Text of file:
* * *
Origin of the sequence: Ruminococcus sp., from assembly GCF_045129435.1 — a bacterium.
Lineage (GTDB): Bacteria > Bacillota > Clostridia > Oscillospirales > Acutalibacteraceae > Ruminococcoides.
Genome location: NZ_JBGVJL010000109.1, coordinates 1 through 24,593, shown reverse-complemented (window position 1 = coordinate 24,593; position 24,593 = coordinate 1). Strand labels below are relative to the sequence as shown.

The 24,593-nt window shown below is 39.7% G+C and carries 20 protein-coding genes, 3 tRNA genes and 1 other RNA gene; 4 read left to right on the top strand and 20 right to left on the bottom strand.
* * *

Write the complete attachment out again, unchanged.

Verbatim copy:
Origin of the sequence: Ruminococcus sp., from assembly GCF_045129435.1 — a bacterium.
Lineage (GTDB): Bacteria > Bacillota > Clostridia > Oscillospirales > Acutalibacteraceae > Ruminococcoides.
Genome location: NZ_JBGVJL010000109.1, coordinates 1 through 24,593, shown reverse-complemented (window position 1 = coordinate 24,593; position 24,593 = coordinate 1). Strand labels below are relative to the sequence as shown.

The 24,593-nt window shown below is 39.7% G+C and carries 20 protein-coding genes, 3 tRNA genes and 1 other RNA gene; 4 read left to right on the top strand and 20 right to left on the bottom strand.